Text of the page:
Excerpt this M.Y. answer:

The Mishnah (Berachos 8:8) states that we answer Amen even after hearing a partial berachah from a Jew, but not from a Cuthean (who is suspect of having addressed the blessing to Mt. Gerizim, the site of their place of worship).

This is codified as halachah in Shulchan Aruch (Orach Chaim 215:2). Mishnah Berurah there (subsection 6) records variant opinions as to whether this applies only when one heard everything from Hashem's name onwards (i.e., basically the entire blessing except for the words "baruch atah"), or if it is also when one hears just the very end of the blessing (e.g., "borei minei mezonos").

My question is if remiza (signing / hinting) would be an equivalent. Some scenarios:

  • If an interpreter signs just a part of the bracha to the deaf person
  • If an interpreter signs to the deaf, "He just said 'Borei Minei Mezonos', and we all answer 'Amen'"
  • If the deaf person notices someone's lips moving (he noticed it in the middle of the person's bracha), saw him holding a cookie, saw him eat the cookie. so, the deaf person assumed that he was reciting 'Borei Minei Mezonot' (I mention this scenario, as Shulchan Aruch stipulates that the person answering must be aware of which bracha was said. But, here, the deaf person deduced the bracha, but can't be 100% certain as he didn't hear it and no one interpreted.)

In either / both of these cases, can the deaf person answer "Amen".

(I have assumed that signing the entire bracha as it is occurring would be the same as having verbally 'said' it. This assumption is based on a number of related halachot regarding tefillah / signing for the deaf that I have heard from Our Way - a division of the OU.)

  • @DoubleAA that idea probably works for the 1st scenario. Not sure if it works after the fact as a "summary" stating "this happened already..." For both, it's unclear if the concepts mentioned fro the amidah can be extended to all types of brachot. I'm adding extra criterion to the above, BTW. – DanF Jan 13 '16 at 19:31

Sorry, but from the Shulchan Aruch and Simla Chadasha (below) it seems signing does not count for Brochois.
But for prayer see my answer https://judaism.stackexchange.com/a/63904/5120

You can answer Omain if you did not hear anything only you know what the Brocho is about. See source below (if too much time did not pass).

The Bais Yosef 124.8 brings the story of the synagogue in Alexandria as a proof.

Suka 51b.

... It has been taught, R. Judah stated, He who has not seen the double colonnade 20 Egypt 21 of Alexandria in has never seen the glory of Israel. It was said that it was like a huge basilica, one colonnade within the other, and it sometimes held 22 24 twice the number of people that went forth from Egypt. 23 There were in it seventy-one cathedras of gold, corresponding to the seventy-one members of the Great Sanhedrin, not one of them containing less than twenty-one 25 talents of gold, and a wooden platform in the middle upon which the attendant of the Synagogue stood with a scarf in his hand. When the time came to answer Amen, 26 he waved his scarf and all the congregation 27 duly responded. ...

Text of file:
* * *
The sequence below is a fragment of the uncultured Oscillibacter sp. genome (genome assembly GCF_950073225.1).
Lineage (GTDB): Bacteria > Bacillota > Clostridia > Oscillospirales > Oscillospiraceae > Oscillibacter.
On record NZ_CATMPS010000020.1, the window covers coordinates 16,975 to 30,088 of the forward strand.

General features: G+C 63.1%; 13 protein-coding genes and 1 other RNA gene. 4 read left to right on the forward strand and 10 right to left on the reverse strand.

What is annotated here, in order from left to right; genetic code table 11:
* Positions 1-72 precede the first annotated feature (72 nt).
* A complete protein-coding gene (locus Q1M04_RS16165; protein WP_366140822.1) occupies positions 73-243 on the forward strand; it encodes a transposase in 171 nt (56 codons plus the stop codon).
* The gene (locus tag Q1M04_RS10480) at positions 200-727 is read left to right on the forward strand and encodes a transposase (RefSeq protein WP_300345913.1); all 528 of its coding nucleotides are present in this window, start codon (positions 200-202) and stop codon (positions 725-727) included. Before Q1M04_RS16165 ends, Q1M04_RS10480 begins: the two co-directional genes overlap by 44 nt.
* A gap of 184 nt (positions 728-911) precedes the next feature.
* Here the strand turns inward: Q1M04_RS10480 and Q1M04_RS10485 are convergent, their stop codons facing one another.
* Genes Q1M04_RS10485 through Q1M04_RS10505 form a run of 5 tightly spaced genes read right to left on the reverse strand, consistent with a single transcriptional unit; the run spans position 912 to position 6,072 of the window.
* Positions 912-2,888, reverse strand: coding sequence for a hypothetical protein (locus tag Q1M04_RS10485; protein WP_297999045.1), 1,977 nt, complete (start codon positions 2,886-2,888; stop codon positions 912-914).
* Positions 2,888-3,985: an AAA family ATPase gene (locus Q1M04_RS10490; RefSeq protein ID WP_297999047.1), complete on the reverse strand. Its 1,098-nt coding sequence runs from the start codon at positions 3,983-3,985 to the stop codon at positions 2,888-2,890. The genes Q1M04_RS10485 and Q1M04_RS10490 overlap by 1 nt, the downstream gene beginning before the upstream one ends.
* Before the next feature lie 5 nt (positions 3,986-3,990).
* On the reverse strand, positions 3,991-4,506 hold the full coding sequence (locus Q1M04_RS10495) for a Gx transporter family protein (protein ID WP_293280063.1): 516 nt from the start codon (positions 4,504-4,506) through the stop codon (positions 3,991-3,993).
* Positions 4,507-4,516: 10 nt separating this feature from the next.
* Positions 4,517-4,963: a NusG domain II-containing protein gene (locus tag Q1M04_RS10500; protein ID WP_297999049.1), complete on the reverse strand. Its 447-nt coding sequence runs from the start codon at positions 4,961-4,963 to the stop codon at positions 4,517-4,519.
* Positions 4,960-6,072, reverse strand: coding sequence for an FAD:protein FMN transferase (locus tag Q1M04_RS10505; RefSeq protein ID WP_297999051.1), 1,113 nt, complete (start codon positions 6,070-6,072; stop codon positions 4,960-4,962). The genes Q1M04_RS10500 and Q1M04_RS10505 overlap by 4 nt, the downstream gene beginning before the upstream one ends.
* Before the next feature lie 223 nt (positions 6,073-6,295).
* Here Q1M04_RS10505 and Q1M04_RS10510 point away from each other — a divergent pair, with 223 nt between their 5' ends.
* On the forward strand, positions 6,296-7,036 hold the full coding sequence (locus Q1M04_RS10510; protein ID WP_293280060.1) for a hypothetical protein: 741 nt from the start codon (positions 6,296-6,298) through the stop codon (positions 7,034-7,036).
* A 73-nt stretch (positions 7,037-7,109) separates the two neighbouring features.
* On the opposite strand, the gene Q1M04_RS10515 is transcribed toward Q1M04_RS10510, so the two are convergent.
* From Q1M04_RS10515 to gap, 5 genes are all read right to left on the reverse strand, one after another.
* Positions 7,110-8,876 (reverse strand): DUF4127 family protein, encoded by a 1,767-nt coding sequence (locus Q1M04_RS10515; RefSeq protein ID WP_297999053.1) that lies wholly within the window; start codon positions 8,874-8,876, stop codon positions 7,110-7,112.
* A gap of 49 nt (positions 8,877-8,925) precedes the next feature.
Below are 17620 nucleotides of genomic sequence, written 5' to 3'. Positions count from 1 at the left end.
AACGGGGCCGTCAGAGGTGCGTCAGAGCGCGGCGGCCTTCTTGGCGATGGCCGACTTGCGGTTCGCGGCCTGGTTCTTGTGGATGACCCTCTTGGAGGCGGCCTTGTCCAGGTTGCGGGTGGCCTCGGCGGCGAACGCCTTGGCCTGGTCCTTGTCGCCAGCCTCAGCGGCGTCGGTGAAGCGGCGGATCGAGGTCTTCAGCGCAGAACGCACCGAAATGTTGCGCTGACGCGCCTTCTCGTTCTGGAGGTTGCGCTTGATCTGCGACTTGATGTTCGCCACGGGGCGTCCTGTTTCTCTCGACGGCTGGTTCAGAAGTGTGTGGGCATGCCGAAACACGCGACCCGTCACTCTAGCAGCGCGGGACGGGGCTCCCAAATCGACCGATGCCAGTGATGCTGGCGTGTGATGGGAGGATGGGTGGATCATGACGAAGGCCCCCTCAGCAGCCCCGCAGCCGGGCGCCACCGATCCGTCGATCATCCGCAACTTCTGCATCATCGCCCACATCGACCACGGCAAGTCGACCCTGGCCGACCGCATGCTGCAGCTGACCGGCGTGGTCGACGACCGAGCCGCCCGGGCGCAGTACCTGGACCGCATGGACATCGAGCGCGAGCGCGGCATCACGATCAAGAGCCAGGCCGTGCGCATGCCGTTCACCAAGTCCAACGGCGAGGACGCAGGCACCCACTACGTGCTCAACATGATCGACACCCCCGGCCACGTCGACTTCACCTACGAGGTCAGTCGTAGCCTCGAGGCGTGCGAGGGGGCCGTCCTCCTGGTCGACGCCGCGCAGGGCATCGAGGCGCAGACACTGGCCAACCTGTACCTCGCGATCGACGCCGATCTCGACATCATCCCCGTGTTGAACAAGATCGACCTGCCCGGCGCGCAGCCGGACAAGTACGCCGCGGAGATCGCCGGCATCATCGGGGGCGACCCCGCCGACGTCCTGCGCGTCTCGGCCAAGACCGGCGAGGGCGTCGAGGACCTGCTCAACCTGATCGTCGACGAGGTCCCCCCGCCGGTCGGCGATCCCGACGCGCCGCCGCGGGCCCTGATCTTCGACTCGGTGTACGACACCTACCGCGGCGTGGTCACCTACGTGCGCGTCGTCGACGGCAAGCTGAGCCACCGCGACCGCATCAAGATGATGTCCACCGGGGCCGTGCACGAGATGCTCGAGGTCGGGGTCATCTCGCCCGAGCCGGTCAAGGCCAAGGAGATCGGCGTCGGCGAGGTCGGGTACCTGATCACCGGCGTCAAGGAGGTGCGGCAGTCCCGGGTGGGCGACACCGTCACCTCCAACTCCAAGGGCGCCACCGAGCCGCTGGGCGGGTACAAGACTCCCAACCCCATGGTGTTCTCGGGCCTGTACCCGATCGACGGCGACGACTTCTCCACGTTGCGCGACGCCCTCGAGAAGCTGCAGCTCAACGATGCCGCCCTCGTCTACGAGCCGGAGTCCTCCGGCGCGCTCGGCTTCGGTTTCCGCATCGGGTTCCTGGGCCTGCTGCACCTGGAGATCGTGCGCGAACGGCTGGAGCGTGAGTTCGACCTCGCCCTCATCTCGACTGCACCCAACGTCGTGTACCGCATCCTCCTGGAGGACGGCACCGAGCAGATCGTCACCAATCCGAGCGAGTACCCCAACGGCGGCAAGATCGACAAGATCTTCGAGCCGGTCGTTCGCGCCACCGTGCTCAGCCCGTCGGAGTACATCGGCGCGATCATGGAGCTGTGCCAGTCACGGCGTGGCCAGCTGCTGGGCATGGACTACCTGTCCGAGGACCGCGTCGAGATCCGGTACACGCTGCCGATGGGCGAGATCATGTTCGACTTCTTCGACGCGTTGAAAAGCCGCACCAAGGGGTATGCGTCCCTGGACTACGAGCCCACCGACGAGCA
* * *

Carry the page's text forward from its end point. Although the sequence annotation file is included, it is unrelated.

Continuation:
20 ** i.e., the basilica-synagogue.
21 From the foundation of the city by Alexander the Great in 332 B.C.E., the Jews formed an important section of the population with their own places of worship and other rights and privileges.
22 Cur. ed. in parenthesis, ‘600,000 X 600,000’.
23 I.e., 1,200,000.
24 Bah read ‘elders’ for ‘members of... Sanhedrin’.
25 The reading ‘twenty-one myriads’ of cur. edd. is deleted by Elijah Wilna.
26 When e.g., the Reader concluded a benediction.
27 To whom owing to the huge size of the Synagogue, the reader's voice was inaudible

But according to the Shulchan Aruch you are not obligated to, since you did not hear the Brocho (oh 215.2)

But from the Shulchan Aruch Harav 215.2 it seems you are obligated to say Omain even if you did not hear it at all (signs are not necessary) (if you know what it was about)

 אבל אחר ברכת אדם אחר מישראל חובה לענות אמן אע"פ שהוא אינו מחויב בברכה זו כלל ...או אפילו לא שמעה כלל רק שהוא יודע איזו ברכה היא שלא תהא אמן יתומה כמ"ש בסי' קכ"ד(סעיף יא)...

It seems the Mishna Berrura 115.6 (below) brings that the ח''א כלל ו (סוף) א proved if they know what Brocho he should say Omain (but I do not see that he should but only that he could.)

שלא שמע כולה - אלא שמע רק שמזכיר השם וסוף הברכה חייב לענות אמן אחריו ויש שפוסקים דאפילו לא שמע רק חתימת הברכה צריך לענות אמן [א"ר] ועיין בח"א שהכריח דאפילו דעה הראשונה מודה היכא שיודע על איזה ברכה הוא עונה דצריך לענות וכדלעיל בסימן קכ"ד ס"ח בהג"ה ע"ש:

Shar Haziun 215.7 on the Mishna Berurah brings the source (ריא''ז בפרק ג') that even you did not hear at all you are allowed to say Omain.

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The reason you need to hear it is to be sure you are not answering Omain to something against G-d, (see source below) (we maybe can not trust the one making the blessing) but if others hear it so we probably can trust them.
Mishna Brochois 8.8

...Respond "Amen" after a Jew blesses, and do not respond "Amen" after a Cuthite blesses until one has heard the whole blessing.

Zion ezrah

But you can not use that person's Brocho for yourself (you need your own Brocho).
From Simla Hadasha 1.32 and Shulchan Aruch yd 1.6the English they but by the end of 1.5 (probably by accident) if you do not hear the Brocho even if you made it yourself it does not count (but if you are not deaf just dumb then the Brocho that you hear might count as you said it)

  • Tried to translate into spoken English; hope I didn't do any damage to the content. – Danny Schoemann Jan 14 '16 at 10:10

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